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If you’ve been running your website for some time, accumulating lots of different pages, tackling different angles and creating a rich variety of resources, you probably have a good idea of what your most popular pages are. The problem is, someone else landing on your site for the first time doesn’t. Could they get from the homepage to your top performing pages in just one or two clicks? Or are they only going to find them through luck, clicking around randomly through your menus (which is unlikely with today’s fondness for instant results) or a Google search that directs them straight to that page?
Letting your readers and Google know what the most important and valuable pages on your website are is what creating cornerstone content is all about. Here we take a look at what it is, why it’s so important for SEO, and how to implement a strategy to make the best possible use of it.
Putting your best foot forward
An excellent example of a high-value post that could get overlooked by a new visitor is a particularly informative blog post you wrote several years ago. If a new visitor lands on your homepage and clicks on your blog, they’d likely have to scroll down and click through to ‘older posts’ multiple times before they get anywhere near this page – and as the saying goes, ain’t nobody got time for that!
These top performers are your cornerstone or ‘evergreen’ content. Like the architectural term, the cornerstone is the foundation that all other parts are positioned against and aligned with.
The idea is to get all those top performers in one place where they can dazzle your readers and have them coming back again and again. By fleshing out your cornerstone content page into an unusually lengthy post, you’re creating a veritable treasure trove of useful information for your readers which they can use to easily access all the other content on your site that may interest them. In just one page, it gives them an overview of everything your site has to offer, with enough information to brief them on what each section is about while leaving them hungry for more – which you will supply with just one easy click.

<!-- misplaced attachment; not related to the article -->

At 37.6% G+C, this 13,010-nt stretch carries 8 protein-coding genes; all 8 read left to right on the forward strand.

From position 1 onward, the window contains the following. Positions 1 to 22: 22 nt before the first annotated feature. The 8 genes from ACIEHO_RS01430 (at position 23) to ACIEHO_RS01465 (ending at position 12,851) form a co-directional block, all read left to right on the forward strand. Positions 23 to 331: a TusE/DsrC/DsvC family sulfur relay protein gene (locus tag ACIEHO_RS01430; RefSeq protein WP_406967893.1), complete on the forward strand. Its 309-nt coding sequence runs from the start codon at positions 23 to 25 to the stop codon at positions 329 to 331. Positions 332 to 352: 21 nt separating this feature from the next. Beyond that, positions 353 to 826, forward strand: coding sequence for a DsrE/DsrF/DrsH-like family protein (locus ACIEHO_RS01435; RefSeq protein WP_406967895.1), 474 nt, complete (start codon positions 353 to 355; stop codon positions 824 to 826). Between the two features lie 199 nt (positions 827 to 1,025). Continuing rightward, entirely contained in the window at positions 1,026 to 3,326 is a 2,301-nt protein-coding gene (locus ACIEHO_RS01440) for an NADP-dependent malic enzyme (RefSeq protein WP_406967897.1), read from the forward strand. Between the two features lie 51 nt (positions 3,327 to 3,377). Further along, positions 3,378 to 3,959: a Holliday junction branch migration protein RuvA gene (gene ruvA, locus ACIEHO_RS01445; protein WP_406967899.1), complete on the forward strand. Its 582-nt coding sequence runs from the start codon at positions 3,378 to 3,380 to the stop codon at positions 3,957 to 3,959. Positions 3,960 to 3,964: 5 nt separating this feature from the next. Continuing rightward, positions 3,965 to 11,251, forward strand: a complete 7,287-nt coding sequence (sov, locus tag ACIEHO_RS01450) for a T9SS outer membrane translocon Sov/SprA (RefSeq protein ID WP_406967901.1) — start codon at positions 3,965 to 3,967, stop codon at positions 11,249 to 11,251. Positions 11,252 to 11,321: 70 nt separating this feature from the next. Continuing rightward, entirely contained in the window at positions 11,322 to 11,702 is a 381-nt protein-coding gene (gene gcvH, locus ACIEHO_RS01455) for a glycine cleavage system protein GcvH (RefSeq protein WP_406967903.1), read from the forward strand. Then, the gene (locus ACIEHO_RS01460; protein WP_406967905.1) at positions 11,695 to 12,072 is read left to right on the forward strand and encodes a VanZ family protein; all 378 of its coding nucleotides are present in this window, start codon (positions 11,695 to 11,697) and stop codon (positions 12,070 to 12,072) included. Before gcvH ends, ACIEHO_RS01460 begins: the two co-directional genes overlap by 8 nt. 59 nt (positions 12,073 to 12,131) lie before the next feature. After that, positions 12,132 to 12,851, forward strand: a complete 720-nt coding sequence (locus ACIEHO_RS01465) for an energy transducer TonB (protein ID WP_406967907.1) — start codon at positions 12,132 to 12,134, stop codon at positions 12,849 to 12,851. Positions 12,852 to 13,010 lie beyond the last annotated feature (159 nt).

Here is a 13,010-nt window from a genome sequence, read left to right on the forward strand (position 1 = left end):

A rose by any other name
Cornerstone content goes by quite a few monikers. Evergreen content, long-form content, massive value posts, pillar articles… whatever you call them, they’re the content that keeps on giving. It’s the kind of content that remains relevant (either because it covers unchanging facts, goes into exceptional detail, or because you regularly update it) no matter when the reader discovers it. And, of course, it’s the kind of content that gets you noticed and rewarded by Google, because so many visitors find it useful and spend time reading it. Speaking of which…
Why Google loves cornerstone content
Google uses many metrics to measure the value of a particular page and decide where it deserves to rank in their search results. Which keywords are used, how often and where is just one of the factors their algorithms take into consideration. How much time a user spends on a page before clicking away is a good indication of whether that page answers their query or not. A page which consistently gets clicked away from in just seconds is clearly not answering the user’s question and will quickly see its ranking for that search term drop. Whether the page loads quickly and how it’s linked internally to the rest of your website are also considerations.
Great cornerstone content can also help you take on keywords that have a lot of competition and would normally be pretty hard to rank for.
Cornerstone content strategy
When you’re building a new website, structuring your site around a few major keywords (generally two to five, depending on the nature of your niche) is a good place to start. For each of those keywords, you want one fat, juicy cornerstone article that link out to smaller posts which discuss a certain aspect in more detail. If you’re relatively new to SEO and aren’t yet sure what keywords you should be aiming for, get a good SEO company on board at this point to help you identify them.
Whenever you write a new article, it should tie back to its corresponding cornerstone piece. Aside from making it easy for your readers to navigate to the topics they’re most interested in, it also lets Google know this page is important and will increase its chances of ranking in searches.
If you have an existing website, you can take the same approach and work backwards. Pick the top three to five pages you’re the proudest of and want your visitors to see the most – those will become your cornerstone pieces. Going forward, make sure new posts tie back to their cornerstone piece, and start updating older pages systematically to do the same.
One of the awesome things about cornerstone content is that although it’s one of the best ways to improve your site’s SEO, it’s not very technical – so anyone who can build their own website can take advantage and get the rankings they deserve.